Processes:   127  IP address for eth0:
 User count:  1

 Disk Utilization:
 Usage of / 25% of 8,2G
 Usage of /home 1% of 26G
 Usage of /var 32% of 2,7G
 Usage of /tmp 24% of 360M

 Connected Users:
 UserLogin         timeSource
 ladmin 2015-11-05 16:13(xpc001:S.0)
 ladmin 2015-11-05 16:13(xpc001:S.1)
 ladmin 2015-11-06 17:57(xpc001.mydomain.internal)

Custom Debian Login Message

Custom gnu screen configuration

I like to run screen to be able to use multiple persistent terminals on the target machine that survive a disconnected SSH session.

Now that screen is installed it’s time to customize the global screen configuration /etc/screenrc. Add the following lines at the end of the configuration file. This will add the computername, the current time and tabs to the screen terminal.

Hardening SSH


So the first thing I do is define the order of SSH hostkeys from secure to less secure. Root Login and X11 forwarding is not permitted. Finally I define the allowed SSH ciphers,  MACs and key exchange algorithms from secure to less secure.

root@srvapp037:/tmp# egrep -v "^#|^$" /etc/ssh/sshd_config

# Supported HostKey algorithms by order of preference for protocol version 2.
HostKey /etc/ssh/ssh_host_ed25519_key
HostKey /etc/ssh/ssh_host_rsa_key
HostKey /etc/ssh/ssh_host_ecdsa_key

# Use kernel sandbox mechanisms where possible in unprivileged processes
UsePrivilegeSeparation yes

PermitRootLogin no
StrictModes yes
RSAAuthentication yes
PubkeyAuthentication yes
IgnoreRhosts yes
RhostsRSAAuthentication no
HostbasedAuthentication no
PermitEmptyPasswords no
ChallengeResponseAuthentication no
X11Forwarding no
PrintMotd no

# Corporate Security Settings:
relevant lines in /etc/ssh/sshd_config colored in red

Don’t forget to apply the new configuration with sudo service ssh restart

Enable automatic installation of security updates

Since this is the only non-SLES machine that isn’t a vendor-hardened virtual appliance in our environment we need to ensure that security updates are installed on a regular basis. But we’re lazy so we let the server take care of that. We take the vanishingly small risk of the system breaking due to a security update in exchange for the time savings from automatic update installation (the system is backed up on  a daily basis anyway)

1) uncomment two lines in /etc/apt/apt.conf.d/50unattended-upgrades to enable unattended security updates and notify you of update problems:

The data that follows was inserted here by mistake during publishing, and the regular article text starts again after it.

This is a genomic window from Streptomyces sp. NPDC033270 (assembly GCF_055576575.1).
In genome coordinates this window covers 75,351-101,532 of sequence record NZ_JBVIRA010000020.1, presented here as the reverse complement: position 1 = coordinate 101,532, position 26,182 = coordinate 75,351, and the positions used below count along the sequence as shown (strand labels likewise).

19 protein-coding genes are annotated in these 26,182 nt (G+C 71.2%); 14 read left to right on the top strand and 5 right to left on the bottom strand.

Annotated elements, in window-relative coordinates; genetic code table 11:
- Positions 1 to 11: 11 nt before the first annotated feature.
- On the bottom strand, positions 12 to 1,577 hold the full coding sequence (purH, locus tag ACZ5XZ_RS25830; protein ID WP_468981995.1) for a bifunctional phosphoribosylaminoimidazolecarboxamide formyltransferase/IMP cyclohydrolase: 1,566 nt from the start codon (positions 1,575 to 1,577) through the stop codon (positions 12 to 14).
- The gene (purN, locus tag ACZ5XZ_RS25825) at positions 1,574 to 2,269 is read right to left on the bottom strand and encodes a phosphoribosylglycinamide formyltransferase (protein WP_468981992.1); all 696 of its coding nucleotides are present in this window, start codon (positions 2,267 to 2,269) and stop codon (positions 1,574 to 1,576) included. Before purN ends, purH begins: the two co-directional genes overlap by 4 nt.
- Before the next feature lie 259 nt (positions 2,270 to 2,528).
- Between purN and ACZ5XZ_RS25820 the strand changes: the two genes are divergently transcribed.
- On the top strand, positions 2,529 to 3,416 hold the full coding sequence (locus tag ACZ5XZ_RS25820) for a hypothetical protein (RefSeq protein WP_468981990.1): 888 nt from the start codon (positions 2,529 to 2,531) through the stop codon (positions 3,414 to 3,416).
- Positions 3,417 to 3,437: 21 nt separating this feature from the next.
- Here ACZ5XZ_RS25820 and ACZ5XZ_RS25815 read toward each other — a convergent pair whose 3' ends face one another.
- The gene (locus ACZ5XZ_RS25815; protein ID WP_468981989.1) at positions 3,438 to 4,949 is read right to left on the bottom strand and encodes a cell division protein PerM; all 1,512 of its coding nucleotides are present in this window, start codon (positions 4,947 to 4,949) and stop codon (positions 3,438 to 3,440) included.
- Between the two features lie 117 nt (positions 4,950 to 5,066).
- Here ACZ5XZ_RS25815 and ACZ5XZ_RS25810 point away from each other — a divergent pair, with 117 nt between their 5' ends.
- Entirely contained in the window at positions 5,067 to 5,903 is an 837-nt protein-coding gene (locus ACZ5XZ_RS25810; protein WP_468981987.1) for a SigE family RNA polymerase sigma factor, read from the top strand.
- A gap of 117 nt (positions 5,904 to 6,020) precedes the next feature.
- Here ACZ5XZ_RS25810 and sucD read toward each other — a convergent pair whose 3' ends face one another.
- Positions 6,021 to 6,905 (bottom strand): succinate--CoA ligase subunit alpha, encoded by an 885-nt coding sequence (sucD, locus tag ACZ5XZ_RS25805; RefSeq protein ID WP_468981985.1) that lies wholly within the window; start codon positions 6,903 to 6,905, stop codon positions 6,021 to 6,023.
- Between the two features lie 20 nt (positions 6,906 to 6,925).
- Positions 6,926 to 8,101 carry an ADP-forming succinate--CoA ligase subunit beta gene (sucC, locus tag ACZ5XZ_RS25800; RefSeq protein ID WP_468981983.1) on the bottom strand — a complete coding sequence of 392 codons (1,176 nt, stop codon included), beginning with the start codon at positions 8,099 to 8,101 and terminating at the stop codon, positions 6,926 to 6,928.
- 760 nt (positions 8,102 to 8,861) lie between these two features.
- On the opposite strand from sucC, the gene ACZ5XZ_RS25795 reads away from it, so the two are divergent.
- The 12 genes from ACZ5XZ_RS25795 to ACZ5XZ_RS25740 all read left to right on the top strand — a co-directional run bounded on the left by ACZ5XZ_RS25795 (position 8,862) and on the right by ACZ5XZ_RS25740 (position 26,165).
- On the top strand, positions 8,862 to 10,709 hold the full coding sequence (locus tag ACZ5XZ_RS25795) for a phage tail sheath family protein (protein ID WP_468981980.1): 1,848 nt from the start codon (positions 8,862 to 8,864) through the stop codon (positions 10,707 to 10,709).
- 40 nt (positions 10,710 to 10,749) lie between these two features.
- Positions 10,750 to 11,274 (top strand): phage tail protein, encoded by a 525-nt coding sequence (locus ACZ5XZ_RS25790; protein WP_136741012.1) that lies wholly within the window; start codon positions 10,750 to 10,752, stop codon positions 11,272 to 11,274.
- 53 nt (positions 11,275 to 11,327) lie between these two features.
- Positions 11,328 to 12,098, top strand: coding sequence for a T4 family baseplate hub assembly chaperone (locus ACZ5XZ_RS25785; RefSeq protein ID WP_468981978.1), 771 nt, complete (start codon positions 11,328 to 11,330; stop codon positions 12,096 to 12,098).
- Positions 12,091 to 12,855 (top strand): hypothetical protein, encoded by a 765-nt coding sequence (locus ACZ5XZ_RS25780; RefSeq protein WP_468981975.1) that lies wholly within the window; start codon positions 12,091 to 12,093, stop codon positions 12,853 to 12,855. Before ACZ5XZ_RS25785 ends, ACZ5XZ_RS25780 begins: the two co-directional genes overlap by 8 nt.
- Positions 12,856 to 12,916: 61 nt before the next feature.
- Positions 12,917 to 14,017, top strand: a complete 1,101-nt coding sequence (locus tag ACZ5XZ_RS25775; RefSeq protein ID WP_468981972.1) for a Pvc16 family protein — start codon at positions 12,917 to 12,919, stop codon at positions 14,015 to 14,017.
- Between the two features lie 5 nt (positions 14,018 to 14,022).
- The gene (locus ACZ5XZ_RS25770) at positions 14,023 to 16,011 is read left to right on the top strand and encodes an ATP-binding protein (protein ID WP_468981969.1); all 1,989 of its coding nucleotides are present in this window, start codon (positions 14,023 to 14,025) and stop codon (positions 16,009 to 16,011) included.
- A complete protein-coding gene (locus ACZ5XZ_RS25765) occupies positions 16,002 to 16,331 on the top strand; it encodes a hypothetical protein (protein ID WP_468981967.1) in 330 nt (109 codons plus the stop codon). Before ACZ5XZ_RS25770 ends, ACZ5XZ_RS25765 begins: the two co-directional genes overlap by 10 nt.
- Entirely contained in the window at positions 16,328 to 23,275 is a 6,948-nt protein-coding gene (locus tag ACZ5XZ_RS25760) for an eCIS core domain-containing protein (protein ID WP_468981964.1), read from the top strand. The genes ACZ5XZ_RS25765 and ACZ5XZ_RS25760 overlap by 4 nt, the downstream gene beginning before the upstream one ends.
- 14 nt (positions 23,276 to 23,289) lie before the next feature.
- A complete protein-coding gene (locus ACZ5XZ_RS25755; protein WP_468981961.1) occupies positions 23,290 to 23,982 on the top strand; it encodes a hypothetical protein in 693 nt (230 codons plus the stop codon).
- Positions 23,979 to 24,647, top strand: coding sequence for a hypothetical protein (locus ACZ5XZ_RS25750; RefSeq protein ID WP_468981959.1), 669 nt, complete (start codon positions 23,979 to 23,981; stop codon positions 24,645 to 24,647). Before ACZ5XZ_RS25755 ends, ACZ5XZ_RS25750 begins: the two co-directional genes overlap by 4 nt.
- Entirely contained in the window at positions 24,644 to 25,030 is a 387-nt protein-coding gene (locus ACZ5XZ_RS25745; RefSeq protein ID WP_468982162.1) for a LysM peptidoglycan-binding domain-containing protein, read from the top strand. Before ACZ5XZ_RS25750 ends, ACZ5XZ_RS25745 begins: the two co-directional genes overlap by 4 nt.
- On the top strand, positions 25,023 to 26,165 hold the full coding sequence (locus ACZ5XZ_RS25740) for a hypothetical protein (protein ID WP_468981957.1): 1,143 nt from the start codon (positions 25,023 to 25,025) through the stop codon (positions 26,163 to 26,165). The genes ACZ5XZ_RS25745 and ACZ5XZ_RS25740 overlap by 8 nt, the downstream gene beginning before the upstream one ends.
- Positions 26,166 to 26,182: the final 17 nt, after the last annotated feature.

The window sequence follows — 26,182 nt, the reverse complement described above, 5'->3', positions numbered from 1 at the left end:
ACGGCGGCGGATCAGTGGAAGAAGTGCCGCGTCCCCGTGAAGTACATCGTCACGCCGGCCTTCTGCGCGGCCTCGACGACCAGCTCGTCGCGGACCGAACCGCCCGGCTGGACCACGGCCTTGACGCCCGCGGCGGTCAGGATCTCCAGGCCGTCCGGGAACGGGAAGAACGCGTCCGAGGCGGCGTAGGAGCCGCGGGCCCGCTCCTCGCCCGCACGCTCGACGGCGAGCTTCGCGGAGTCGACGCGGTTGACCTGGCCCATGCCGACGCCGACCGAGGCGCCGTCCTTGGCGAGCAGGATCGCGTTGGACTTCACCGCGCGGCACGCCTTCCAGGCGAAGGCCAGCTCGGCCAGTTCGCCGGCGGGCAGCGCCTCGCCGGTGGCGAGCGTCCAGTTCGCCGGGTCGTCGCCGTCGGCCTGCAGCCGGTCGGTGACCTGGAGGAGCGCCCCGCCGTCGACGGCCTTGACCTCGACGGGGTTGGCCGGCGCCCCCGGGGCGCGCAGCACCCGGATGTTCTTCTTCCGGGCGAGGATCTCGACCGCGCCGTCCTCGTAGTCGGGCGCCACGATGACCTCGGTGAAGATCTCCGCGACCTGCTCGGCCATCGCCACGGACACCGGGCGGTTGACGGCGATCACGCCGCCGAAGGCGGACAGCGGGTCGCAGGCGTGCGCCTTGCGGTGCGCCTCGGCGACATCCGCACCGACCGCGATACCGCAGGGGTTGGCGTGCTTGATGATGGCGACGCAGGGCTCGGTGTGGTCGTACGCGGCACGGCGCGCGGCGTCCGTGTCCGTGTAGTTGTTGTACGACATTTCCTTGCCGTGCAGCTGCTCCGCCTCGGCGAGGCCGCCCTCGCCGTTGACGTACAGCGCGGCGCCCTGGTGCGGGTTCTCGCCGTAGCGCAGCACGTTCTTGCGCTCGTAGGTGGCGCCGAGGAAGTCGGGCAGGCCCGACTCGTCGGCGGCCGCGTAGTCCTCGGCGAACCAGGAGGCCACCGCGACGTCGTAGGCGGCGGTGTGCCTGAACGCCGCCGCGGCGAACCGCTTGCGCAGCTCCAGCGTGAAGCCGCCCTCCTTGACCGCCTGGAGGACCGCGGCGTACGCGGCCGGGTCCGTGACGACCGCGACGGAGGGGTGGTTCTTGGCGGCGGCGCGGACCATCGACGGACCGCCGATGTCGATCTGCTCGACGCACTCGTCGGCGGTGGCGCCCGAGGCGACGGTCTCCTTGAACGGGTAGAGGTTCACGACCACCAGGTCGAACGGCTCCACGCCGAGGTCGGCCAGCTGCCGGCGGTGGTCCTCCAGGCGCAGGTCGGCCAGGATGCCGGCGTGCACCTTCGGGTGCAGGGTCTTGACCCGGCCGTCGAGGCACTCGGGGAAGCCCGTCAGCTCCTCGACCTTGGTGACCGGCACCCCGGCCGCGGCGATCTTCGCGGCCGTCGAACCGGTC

# --- output omitted ---
Unattended-Upgrade::Origins-Pattern {
        // Codename based matching:
        // This will follow the migration of a release through different
        // archives (e.g. from testing to stable and later oldstable).
//      "o=Debian,n=jessie";
//      "o=Debian,n=jessie-updates";
//      "o=Debian,n=jessie-proposed-updates";
//      "o=Debian,n=jessie,l=Debian-Security";

        // Archive or Suite based matching:
        // Note that this will silently match a different release after
        // migration to the specified archive (e.g. testing becomes the
        // new stable).
//      "o=Debian,a=stable";
//      "o=Debian,a=stable-updates";
//      "o=Debian,a=proposed-updates";
# --- output omitted ---
// Send email to this address for problems or packages upgrades
// If empty or unset then no email is sent, make sure that you
// have a working mail setup on your system. A package that provides
// 'mailx' must be installed. E.g. ""
Unattended-Upgrade::Mail "root";
# --- output omitted ---
Uncomment the red lines

2) run sudo dpkg-reconfigure -plow unattended-upgrades to create the apt 20auto-upgrades configuration file

3) verify the /etc/apt/apt.conf.d/20auto-upgrades file looks like this:

APT::Periodic::Update-Package-Lists "1";
APT::Periodic::Unattended-Upgrade "1";
Set both entries to 1 in /etc/apt/apt.conf.d/20auto-upgrades

You can then do a test run to see that everything is working as expected (Note: it’s unattended-upgrade in this case, without a trailing “s”):

sudo unattended-upgrade --debug --dry-run

Details can be found in the log file /var/log/unattended-upgrades/unattended-upgrades.log

This concludes our preparation for the actual Gitlab installation. Stay tuned for part 4 and don’t hesitate to give constructive feedback 😉